According to debut children’s book illustrator Carl Joe Williams (Mardi Gras Almost Didn’t Come This Year by Kathy Z. Price, Atheneum), art has been part of his life from the beginning. Born in New Orleans, Williams feels a close, personal connection to the story of Lala, Babyboy, and their family as they weather the realities of life in post-Katrina New Orleans and seek joy and healing through the celebration of Mardi Gras. “I went through it, with my family and friends, and everybody,” he says. “It was about telling that story, visually, as much as I could, while at the same time telling another story.”
Williams recalls, “Visual art is something I’ve been drawn to since I was as young as I can remember. I’ve always been known to be an artist. It’s always been a part of my identity.” As a kid, he could often be found creating: painting or writing songs for his musically inclined friends, or collecting discarded artifacts to incorporate into his artwork. “Like a lot of abstract work back in the 1980s, I would piece things together and make work like that.”
Williams’s role models include such artists as Willie Birch, Faith Ringgold, and John T. Scott, and he credits his own foray into collage to Ezra Jack Keats. Regarding his penchant for integrating vivid color palettes and arresting patterns reminiscent of quiltwork into his paintings, art installations, and perhaps most notably, the illustrations within Mardi Gras, Williams describes developing his signature style while at the Atlanta College of Art. Through the study of African American artists alongside other Black students, “I started to recognize that there was a language there,” he says, “and I felt that I was a part of it.” Then, through the examination of African art and textiles, he elaborates, “I started thinking about quilt-making and started to allow those ideas to become a part of my language, in a sense, so I tend to paint that way, with a lot of patterns.”
It was only after losing his job 11 years ago that Williams chose to make art his career. “I went through a period in my life when I didn’t make art as continuously as I should have, or felt like I should have,” he says. “I decided to really pursue it after I got laid off. I made a firm decision to pursue art with a little more passion and to try to understand the business of art better than I did at first.”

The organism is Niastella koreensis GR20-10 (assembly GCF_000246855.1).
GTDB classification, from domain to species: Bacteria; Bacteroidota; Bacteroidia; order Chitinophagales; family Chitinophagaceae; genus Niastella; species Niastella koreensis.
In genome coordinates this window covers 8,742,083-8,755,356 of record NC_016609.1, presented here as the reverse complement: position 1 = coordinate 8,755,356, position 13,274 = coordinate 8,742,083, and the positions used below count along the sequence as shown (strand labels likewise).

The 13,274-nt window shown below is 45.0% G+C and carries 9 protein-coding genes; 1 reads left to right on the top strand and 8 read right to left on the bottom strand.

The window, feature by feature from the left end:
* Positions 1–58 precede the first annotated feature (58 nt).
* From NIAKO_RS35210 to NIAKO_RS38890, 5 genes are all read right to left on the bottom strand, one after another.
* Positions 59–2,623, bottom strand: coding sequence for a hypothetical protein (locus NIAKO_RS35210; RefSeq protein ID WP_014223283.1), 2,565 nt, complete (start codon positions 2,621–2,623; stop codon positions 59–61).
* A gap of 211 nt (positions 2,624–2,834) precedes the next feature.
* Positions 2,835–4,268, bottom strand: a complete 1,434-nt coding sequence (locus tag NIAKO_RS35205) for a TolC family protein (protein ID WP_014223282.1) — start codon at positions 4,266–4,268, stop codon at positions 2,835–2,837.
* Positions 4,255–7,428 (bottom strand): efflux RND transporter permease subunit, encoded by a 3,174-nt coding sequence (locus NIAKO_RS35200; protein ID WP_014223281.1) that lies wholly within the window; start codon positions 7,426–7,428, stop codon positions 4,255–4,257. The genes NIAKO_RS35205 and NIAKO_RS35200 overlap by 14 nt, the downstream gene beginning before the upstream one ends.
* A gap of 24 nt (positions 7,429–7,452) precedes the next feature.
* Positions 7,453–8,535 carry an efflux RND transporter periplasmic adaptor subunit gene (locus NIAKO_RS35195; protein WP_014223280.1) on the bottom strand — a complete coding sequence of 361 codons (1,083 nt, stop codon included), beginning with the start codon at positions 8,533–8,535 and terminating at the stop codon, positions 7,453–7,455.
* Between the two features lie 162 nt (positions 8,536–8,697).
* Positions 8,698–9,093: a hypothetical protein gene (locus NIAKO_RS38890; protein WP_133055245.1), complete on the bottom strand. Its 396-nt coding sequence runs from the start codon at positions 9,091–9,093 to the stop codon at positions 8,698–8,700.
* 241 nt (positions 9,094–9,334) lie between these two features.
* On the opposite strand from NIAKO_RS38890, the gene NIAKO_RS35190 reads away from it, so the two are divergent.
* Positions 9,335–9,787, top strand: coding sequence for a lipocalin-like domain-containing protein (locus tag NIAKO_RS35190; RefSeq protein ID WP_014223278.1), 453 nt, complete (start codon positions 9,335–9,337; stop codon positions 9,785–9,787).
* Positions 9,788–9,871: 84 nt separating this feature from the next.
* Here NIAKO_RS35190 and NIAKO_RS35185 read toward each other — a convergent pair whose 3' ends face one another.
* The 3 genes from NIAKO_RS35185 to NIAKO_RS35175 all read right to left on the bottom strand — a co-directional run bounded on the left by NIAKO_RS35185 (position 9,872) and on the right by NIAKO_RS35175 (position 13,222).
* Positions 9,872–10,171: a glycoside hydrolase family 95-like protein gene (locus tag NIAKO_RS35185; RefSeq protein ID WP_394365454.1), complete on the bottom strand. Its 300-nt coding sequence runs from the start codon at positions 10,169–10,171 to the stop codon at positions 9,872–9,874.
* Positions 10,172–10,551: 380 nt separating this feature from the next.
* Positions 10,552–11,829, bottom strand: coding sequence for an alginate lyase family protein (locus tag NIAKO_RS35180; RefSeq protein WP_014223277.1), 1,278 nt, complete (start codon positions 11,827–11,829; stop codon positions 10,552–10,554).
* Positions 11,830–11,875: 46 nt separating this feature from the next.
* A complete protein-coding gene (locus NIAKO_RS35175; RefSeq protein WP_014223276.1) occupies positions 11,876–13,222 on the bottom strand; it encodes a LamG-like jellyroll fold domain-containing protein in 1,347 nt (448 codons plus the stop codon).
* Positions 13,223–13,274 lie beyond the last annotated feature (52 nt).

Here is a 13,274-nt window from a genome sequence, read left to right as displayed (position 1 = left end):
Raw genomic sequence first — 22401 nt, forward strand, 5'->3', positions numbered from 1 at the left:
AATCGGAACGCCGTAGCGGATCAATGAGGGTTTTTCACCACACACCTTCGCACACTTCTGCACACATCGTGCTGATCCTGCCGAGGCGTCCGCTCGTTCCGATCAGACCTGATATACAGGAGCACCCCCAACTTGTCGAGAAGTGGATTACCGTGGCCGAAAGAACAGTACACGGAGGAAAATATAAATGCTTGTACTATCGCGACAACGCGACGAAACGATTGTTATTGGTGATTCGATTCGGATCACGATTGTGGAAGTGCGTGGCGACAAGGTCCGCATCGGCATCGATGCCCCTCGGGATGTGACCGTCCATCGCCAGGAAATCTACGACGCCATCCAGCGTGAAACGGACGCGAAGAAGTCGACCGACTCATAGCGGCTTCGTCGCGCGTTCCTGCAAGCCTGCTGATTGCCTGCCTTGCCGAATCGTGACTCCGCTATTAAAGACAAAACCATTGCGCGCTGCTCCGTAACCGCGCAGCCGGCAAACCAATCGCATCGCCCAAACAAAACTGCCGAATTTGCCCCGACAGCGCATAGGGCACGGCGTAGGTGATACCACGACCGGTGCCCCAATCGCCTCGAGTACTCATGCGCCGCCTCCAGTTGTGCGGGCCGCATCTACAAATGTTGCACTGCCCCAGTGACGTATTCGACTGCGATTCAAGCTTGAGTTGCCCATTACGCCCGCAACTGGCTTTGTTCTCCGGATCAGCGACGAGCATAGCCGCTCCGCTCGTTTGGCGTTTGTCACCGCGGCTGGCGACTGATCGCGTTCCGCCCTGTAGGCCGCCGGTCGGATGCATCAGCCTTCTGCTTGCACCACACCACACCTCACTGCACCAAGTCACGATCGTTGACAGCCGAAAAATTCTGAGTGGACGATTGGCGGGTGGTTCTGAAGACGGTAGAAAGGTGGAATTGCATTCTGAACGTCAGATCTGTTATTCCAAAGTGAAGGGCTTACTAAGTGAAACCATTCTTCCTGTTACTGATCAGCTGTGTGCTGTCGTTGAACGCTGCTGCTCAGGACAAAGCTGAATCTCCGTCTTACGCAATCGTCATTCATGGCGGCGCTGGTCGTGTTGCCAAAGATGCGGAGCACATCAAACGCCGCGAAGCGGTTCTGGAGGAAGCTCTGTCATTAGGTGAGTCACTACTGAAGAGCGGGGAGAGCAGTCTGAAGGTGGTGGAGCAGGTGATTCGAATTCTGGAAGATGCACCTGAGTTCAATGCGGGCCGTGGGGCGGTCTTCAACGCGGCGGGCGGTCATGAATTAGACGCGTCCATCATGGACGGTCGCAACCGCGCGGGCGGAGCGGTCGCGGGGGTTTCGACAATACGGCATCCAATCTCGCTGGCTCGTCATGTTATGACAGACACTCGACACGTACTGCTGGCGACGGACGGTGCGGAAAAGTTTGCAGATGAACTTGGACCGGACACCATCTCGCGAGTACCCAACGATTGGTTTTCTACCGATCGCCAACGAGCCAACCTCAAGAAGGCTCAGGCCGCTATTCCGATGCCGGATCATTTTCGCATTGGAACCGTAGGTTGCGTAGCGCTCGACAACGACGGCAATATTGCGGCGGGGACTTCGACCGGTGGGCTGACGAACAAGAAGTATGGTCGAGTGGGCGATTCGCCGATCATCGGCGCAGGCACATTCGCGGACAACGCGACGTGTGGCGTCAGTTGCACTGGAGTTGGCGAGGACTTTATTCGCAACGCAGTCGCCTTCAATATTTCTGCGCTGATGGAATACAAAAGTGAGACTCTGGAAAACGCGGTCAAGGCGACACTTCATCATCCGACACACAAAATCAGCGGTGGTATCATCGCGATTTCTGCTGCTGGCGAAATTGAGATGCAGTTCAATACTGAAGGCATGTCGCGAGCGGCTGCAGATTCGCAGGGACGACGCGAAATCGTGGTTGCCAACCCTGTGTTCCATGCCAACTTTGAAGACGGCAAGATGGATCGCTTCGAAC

Though Mardi Gras constitutes Williams’s first published children’s book project, Williams has been passionate about illustrating books for kids for many years. “Speaking of artists who I felt were mentors, I never met Faith Ringgold, but she was the artist I looked up to,” he says. As an art student, Williams encountered work by Ringgold in the High Museum of Art and then Tar Beach, Ringgold’s Caldecott Honor picture book. “That,” he says, “is when I got interested in making a children’s book.”
Twenty years later, Williams was in the midst of a six-year effort at drafting his first children’s book when Simon & Schuster reached out to him about illustrating Mardi Gras. “I was like, sure,” he says. “It actually helped me figure out how to finish my own book.”
As a result of his New Orleans upbringing and experience living through Hurricane Katrina, Williams was grateful for the chance to illustrate Mardi Gras. “I really wanted to do that story justice,” he says. Williams employed his mixed-media expertise to create the art for Mardi Gras, beginning with a Black family he found on Instagram who volunteered to model for the story. “I ended up with the whole family for a one-day photo shoot. After three hours of shooting, Williams began to “paint and collage, and cut out and repaint” until Mardi Gras came together.
A proponent for social change, Williams considers his art the “vehicle” for his activism. “It’s a way for me to parlay all my skills, interests, and abilities to do work that is meaningful for the future of humanity,” he says. Of his first endeavor into children’s book illustration, Williams says, “I want readers to connect with the work, with the amount of time and energy that went into it. I want them to connect with that entire experience of having your family being threatened by natural disaster, but at the end, we can all come together for something that keeps us all connected.”
Idris Grey is a Black queer writer, book reviewer, and sensitivity reader in Texas.